ARES II : axial retention experiment for propellant management devices sponges

Bardazzi, Luca Jacopo (School of Engineering, Architecture and Landscape (hepia), HES-SO // University of Applied Sciences Western Switzerland) ; Hendriks, Jonathan James (School of Engineering and Architecture (HEIA-FR), HES-SO // University of Applied Sciences Western Switzerland) ; Putzu, Roberto (School of Engineering, Architecture and Landscape (hepia), HES-SO // University of Applied Sciences Western Switzerland) ; Mazza, Marco (School of Engineering and Architecture (HEIA-FR), HES-SO // University of Applied Sciences Western Switzerland) ; Frei, Timothée (EPFL, Swiss Federal Institute of Technology in Lausanne (EPFL), Lausanne, Switzerland) ; Schluchin, Anthony (School of Engineering and Architecture (HEIA-FR), HES-SO // University of Applied Sciences Western Switzerland) ; Tanaka, Kenji (School of Engineering, Architecture and Landscape (hepia), HES-SO // University of Applied Sciences Western Switzerland)

In this paper, the authors present the scientific results of the ARES II experiment, launched on the REXUS 23 sounding rocket in March 2019 [1]. The ARES II experiment was conceived to investigate the behaviour of liquids in “sponge” type PMDs (Propellant Management Device). These devices (Figure 7), composed of radial panels tapering towards their centre to collect liquid at a certain desired position by capillarity, are used in the space propulsion community to guarantee the delivery of bubble-free propellant to the liquid propulsion engines when high reliability is needed. Sponge devices rely on surface tensions to control and deliver fluid to a desired location in microgravity environments. The capillary force is generally negligible with respect to hydrostatic one in gravitational environments. On the contrary in microgravity, where hydrostatic forces related to accelerations are much smaller than on earth, the surface tensions cannot be neglected any more. The behaviour of liquids in sponges subjected to accelerations perpendicular to their axis was investigated in the past by several authors [2][3][4]. The purpose of the ARES II experiment instead is to investigate the behaviour of liquids in sponges subjected to accelerations acting on the axis of the sponge itself. From the beginning of the 1960s surface tension PMDs were known and used in space vehicles. Though, limited general public documentation is available on this subject. In particular, about the liquid behaviour in sponges under axial acceleration, no information is available in the public domain. The purpose of this experiment is to fill this void by putting sponges in microgravity and acquiring images of the fluid distribution.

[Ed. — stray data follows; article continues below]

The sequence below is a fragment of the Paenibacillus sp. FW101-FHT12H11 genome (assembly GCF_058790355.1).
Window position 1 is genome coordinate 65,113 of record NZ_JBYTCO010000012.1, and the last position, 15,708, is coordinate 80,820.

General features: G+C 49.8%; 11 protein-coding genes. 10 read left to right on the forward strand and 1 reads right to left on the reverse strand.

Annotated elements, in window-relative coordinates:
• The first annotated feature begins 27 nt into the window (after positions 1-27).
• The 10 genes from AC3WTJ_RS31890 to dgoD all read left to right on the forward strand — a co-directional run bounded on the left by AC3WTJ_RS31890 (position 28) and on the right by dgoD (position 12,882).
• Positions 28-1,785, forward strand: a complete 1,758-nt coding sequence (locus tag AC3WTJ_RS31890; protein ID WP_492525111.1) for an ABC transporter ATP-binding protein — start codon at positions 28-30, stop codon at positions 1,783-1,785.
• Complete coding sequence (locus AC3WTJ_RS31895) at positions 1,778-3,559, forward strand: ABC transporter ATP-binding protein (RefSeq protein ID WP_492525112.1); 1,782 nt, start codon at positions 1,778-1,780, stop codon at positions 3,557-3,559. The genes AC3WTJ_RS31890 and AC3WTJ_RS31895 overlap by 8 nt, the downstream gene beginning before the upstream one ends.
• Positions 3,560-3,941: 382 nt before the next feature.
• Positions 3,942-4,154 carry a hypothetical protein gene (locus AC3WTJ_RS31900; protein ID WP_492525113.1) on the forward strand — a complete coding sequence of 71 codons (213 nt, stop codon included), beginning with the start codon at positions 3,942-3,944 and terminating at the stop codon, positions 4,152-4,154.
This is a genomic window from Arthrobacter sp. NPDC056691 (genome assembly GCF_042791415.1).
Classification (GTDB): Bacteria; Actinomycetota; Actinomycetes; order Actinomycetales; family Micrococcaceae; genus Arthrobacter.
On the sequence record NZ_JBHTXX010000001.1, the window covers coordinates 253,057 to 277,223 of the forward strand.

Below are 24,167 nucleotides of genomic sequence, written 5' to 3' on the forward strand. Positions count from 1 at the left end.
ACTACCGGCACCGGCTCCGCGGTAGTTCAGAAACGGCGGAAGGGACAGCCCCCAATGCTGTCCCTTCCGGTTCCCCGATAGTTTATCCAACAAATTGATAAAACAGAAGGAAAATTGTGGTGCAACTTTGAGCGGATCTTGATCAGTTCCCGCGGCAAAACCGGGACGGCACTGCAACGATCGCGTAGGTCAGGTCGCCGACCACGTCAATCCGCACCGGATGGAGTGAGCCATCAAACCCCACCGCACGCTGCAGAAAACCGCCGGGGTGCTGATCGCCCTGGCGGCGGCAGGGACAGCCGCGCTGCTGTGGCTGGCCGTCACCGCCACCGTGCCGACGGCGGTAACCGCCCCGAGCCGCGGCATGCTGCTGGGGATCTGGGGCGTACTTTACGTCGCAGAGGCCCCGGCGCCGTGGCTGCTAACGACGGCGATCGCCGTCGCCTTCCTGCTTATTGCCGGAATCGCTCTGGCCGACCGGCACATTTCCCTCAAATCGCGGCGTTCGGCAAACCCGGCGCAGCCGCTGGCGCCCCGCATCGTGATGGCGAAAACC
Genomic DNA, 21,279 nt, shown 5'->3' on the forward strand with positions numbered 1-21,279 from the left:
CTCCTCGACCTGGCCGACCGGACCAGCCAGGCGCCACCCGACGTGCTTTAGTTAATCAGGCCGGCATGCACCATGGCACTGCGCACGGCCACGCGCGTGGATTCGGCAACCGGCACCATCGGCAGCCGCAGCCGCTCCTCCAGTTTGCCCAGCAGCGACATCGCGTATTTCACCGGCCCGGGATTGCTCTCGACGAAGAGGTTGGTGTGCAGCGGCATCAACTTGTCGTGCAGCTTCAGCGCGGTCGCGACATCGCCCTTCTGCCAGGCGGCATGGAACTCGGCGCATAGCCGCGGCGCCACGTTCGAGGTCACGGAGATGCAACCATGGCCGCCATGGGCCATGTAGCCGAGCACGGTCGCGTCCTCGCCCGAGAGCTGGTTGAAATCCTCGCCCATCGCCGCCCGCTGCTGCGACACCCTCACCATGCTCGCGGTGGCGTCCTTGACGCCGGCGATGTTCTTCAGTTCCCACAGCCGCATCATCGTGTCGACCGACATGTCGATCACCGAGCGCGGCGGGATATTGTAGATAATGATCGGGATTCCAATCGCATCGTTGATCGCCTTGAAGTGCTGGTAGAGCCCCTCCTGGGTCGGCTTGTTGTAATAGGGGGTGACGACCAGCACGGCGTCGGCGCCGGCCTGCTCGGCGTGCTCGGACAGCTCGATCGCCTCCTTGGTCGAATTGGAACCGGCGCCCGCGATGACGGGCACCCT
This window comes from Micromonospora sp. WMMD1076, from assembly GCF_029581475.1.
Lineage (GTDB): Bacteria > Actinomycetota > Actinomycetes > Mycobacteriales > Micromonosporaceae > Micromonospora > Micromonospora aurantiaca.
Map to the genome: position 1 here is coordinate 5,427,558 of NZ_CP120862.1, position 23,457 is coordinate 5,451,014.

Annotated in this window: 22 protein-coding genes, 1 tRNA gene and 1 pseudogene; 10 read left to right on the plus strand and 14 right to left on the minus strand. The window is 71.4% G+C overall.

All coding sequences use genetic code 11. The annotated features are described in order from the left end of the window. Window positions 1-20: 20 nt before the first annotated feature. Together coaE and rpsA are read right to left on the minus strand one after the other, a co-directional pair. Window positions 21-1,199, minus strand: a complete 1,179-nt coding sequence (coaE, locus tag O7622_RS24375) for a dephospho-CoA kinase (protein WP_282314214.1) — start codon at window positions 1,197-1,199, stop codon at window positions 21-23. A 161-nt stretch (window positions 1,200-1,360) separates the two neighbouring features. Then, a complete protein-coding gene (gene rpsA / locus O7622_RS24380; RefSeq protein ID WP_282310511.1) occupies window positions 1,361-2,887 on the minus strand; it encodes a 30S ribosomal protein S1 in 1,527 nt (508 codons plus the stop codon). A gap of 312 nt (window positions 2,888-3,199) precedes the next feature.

Conference Type:
full paper
Faculty:
Ingénierie et Architecture
School:
HEIA-FR
HEPIA - Genève
HES-SO Master
Institute:
inSTI - Institut des Sciences et Technologies industrielles
IPRINT - Institut de printing
Publisher:
Essen, Germany, 16-20 june 2019
Date:
2019-06
Essen, Germany
16-20 june 2019
Pagination:
7 p.
Published in:
Proceedings of 24th ESA Symposium on European Rocket and Balloon Programmes and Related Research, 16-20 June 2019, Essen, Germany
Numeration (vol. no.):
pp. 188-194
ISSN:
0379-6566
ISBN:
978-92-9221-307-7
External resources:
Appears in Collection:



 Record created 2020-01-24, last modified 2020-01-28

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